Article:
What really disappointed me was that this was basically three stories in one, and at times, I simply lost interest.  I wish that Marge and Gavin's story had been more in the forefront, but unfortunately when it was, it seemed to be the same thing churned over and over again.  On the other hand, Daisy's portion of the story was really good, and I loved the determination she found in herself toward the end. 

But I've saved the best character for last....cranky Ermintrude.  Well, who wouldn't be cranky all the time with a name like that?!?!  Don't think for a second that she's not gonna give you a piece of her mind, even if you don't ask for it.  She had so much spunk and personality that, at times, she had me roaring with laughter!  Every western needs someone like her.  :o)
While this wasn't my favorite book of Kelly's, I am definitely a fan of her work.  The first two books in this series were very well-written, and I'm eager to get my hands on some of her other books.  The Bride Blunder gets a rating of 3 Stars.
**Many thanks to Barbour Books through NetGalley for providing a copy for review.

CFBA Blog Tour: The Bridge of Peace by Cindy Woodsmall

This week, the

Christian Fiction Blog Alliance

is introducing

The Bridge of Peace
WaterBrook Press; Original edition (August 31, 2010)
Cindy Woodsmall


Cindy Woodsmall is a New York Times best-selling author whose connection with the Amish community has been featured on ABC Nightline and on the front page of the Wall Street Journal.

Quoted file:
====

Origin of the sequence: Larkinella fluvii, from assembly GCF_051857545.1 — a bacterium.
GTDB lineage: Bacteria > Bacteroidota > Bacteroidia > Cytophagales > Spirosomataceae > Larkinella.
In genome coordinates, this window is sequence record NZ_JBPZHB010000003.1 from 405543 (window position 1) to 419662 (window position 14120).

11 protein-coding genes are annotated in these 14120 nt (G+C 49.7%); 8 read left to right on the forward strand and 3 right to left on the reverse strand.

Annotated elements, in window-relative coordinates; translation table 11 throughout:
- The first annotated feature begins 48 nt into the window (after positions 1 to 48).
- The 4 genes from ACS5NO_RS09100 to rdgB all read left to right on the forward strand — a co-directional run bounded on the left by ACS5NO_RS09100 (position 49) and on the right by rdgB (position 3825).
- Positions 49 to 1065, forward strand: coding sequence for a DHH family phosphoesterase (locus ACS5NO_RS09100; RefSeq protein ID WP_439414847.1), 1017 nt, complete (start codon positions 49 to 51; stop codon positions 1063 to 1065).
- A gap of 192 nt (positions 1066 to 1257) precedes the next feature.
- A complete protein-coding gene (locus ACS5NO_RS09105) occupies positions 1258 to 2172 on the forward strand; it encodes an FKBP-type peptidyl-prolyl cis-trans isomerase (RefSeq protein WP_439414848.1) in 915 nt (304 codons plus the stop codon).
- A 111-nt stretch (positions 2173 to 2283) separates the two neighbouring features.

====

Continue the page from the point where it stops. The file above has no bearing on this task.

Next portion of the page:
She was also a homeschool mom. As her children progressed in age, her desire to write grew stronger. After working through reservations whether this desire was something she should pursue, she began her writing journey. Her husband was her staunchest supporter.

Her first novel released in 2006 to much acclaim and became a best seller. Cindy was a 2007 ECPA award finalist, along with Karen Kingsbury, Angela Hunt, and Charles Martin.

Her second book, When the Morning Comes, hit numerous best-sellers lists across the US, including edging into the extended list of the New York Times, coming in at number thirty-four.

Her third book, When the Soul Mends, hit the New York Times best-sellers list, coming in at number thirteen, as well as making the USA Today’s best-sellers list.

Cindy continues to write and release best-selling works of fiction, and she’s also written a nonfiction work with an Old Order Amish friend, Miriam Flaud. The book is titled Plain Wisdom: An Invitation into an Amish Home and the Hearts of Two Women. It will release March 11, 2011.

Her real-life connections with Amish Mennonite and Old Order Amish families enrich her novels with authenticity.

As an adult, Cindy became friends with a wonderful Old Order Amish family who opened their home to her. Although the two women, Miriam and Cindy, live seven hundred miles apart geographically, and a century apart by customs, when they come together they never lack for commonality, laughter, and dreams of what only God can accomplish through His children.

Cindy, her husband, their three sons and two daughters-in-law reside in Georgia.


Love alone isn’t enough to overcome some obstacles.